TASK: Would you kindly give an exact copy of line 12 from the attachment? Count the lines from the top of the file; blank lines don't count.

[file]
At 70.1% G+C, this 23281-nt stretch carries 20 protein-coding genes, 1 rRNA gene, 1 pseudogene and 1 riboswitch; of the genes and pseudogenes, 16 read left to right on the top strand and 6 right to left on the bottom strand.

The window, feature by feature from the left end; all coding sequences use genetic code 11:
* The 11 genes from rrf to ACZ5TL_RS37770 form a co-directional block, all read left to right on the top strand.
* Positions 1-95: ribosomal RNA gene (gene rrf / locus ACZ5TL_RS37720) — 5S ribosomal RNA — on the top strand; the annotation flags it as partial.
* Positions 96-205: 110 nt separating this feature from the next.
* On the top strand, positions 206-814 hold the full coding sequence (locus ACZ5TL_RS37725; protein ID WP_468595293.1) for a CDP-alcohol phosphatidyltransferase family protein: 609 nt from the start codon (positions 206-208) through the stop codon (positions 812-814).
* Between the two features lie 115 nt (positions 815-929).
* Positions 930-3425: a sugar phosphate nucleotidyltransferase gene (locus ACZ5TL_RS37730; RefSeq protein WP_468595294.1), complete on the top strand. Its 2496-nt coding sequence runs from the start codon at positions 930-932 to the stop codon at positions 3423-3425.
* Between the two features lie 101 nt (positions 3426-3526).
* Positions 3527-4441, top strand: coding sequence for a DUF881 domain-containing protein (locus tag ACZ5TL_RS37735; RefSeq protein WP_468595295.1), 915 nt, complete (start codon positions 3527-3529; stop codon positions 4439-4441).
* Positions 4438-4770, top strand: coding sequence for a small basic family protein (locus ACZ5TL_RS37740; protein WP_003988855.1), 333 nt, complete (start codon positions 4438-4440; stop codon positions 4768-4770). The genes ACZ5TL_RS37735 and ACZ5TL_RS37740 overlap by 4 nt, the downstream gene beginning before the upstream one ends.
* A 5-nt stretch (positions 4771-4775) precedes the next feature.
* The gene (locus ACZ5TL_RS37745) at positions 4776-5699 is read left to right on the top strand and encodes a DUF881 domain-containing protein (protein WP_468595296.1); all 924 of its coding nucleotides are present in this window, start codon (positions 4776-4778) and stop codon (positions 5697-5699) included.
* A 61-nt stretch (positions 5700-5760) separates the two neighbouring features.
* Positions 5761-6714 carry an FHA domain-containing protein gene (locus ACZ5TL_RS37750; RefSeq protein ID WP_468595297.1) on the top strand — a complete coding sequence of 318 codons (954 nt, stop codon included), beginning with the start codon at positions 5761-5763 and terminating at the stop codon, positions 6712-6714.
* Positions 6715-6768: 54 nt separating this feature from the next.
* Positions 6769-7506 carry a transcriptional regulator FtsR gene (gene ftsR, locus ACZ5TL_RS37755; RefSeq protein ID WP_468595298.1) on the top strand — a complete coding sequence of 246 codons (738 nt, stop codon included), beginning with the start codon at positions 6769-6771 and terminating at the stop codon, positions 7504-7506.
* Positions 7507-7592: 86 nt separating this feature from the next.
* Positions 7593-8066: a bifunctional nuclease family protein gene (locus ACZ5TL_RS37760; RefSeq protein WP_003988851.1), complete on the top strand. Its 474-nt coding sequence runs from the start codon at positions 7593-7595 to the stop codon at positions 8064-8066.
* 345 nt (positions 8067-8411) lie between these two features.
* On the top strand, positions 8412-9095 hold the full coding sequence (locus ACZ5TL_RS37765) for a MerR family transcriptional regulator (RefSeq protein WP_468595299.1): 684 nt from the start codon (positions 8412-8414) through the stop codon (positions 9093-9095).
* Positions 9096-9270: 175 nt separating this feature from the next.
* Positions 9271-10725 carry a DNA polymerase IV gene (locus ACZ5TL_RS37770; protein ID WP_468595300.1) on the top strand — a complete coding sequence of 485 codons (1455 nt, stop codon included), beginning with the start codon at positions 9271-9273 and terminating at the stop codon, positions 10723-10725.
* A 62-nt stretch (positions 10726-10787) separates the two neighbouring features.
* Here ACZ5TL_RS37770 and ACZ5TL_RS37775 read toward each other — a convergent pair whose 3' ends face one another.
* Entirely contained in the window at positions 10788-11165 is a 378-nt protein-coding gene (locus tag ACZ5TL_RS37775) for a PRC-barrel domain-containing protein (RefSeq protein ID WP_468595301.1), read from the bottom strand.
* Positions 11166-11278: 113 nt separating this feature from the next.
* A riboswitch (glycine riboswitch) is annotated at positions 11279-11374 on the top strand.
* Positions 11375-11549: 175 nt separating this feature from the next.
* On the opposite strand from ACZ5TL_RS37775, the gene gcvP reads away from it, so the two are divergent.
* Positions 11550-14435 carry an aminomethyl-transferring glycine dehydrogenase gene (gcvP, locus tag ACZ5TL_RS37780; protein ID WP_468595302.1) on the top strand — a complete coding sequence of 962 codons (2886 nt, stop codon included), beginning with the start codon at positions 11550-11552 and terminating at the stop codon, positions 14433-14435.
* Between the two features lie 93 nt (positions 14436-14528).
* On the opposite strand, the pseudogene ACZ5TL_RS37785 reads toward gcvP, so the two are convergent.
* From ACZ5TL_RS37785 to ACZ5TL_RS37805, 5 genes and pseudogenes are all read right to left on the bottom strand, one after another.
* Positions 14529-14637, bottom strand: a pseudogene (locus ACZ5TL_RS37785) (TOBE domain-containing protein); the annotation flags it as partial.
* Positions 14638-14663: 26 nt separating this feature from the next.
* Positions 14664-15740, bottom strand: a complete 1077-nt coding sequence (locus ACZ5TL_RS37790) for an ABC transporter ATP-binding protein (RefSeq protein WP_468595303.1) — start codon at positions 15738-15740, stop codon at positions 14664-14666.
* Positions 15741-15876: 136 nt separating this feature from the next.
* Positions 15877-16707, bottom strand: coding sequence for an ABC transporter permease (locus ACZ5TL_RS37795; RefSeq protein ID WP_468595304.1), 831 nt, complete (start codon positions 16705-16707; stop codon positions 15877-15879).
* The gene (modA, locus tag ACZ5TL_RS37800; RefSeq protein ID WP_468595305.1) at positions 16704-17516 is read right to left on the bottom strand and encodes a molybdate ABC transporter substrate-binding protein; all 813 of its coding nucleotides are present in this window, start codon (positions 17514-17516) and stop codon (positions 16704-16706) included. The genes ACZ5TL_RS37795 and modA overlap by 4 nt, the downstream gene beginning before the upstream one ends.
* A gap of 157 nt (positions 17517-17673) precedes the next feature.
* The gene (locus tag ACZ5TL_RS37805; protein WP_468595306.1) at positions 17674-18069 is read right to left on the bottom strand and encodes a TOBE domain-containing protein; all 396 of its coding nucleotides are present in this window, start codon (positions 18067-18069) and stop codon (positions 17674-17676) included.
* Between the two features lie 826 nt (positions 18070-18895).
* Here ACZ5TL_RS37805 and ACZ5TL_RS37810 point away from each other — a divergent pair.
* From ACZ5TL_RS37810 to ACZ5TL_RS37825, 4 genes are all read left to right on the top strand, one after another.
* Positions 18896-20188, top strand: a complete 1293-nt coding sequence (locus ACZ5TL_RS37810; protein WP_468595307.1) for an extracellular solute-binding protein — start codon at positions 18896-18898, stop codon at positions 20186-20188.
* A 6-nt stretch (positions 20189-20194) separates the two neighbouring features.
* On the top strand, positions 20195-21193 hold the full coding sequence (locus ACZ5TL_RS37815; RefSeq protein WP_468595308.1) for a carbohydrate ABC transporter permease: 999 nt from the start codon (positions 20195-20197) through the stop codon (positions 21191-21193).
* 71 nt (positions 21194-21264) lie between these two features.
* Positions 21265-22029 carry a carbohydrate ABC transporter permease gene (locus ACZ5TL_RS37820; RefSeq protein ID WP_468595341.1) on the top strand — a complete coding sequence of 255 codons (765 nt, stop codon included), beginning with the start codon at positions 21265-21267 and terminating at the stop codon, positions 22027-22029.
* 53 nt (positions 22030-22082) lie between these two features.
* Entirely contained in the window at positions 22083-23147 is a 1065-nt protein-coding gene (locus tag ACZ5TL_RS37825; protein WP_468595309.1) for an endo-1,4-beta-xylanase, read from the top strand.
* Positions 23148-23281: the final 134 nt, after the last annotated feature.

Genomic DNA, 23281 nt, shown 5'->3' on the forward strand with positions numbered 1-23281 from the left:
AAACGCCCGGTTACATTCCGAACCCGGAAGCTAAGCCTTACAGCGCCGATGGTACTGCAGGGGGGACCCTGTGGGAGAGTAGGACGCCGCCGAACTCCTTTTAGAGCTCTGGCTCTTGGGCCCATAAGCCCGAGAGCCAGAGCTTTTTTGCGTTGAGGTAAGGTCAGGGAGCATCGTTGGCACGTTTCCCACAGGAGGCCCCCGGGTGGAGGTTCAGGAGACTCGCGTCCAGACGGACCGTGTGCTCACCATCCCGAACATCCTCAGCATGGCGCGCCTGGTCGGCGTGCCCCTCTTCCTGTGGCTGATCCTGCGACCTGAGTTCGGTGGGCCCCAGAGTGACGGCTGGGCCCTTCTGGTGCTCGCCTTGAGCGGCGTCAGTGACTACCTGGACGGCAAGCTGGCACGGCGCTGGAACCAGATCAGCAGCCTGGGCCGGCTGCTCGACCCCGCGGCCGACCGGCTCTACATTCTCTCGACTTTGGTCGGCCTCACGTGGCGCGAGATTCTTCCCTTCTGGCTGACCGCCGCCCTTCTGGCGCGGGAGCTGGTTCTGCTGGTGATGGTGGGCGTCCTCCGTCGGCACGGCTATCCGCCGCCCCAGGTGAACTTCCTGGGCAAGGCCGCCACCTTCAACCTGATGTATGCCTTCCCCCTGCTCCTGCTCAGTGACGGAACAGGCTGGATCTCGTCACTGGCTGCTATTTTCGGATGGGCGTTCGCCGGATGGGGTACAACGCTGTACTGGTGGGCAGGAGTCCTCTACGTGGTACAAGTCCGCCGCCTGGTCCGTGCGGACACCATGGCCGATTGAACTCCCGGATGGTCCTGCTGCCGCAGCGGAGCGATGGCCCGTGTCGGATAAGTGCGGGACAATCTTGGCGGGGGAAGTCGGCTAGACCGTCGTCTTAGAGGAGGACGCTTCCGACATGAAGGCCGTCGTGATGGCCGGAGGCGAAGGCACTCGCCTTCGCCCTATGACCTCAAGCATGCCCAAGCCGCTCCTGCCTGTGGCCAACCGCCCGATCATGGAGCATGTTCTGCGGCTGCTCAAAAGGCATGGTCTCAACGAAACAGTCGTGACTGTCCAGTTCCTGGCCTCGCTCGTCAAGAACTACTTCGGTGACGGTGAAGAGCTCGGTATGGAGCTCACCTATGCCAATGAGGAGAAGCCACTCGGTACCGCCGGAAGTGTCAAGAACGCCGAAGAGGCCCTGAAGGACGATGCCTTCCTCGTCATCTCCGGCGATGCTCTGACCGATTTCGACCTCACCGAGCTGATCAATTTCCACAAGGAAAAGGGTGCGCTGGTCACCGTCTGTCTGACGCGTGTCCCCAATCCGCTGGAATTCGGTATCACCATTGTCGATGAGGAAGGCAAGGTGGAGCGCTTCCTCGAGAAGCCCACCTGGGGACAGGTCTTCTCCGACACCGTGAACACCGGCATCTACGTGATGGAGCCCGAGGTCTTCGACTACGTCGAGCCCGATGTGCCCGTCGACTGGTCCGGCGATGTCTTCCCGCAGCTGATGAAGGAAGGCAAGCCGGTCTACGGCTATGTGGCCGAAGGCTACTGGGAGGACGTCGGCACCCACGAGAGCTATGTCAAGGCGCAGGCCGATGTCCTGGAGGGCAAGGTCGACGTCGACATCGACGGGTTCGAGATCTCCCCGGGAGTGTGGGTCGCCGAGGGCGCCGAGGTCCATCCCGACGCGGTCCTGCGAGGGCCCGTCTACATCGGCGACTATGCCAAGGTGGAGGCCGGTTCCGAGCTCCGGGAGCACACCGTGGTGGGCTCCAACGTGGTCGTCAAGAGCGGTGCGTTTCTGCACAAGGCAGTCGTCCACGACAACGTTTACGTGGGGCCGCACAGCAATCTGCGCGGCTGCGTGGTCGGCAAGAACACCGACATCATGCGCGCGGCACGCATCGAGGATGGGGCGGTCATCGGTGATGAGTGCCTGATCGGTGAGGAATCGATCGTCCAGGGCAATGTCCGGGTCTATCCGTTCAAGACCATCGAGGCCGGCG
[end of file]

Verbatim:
* A 5-nt stretch (positions 4771-4775) precedes the next feature.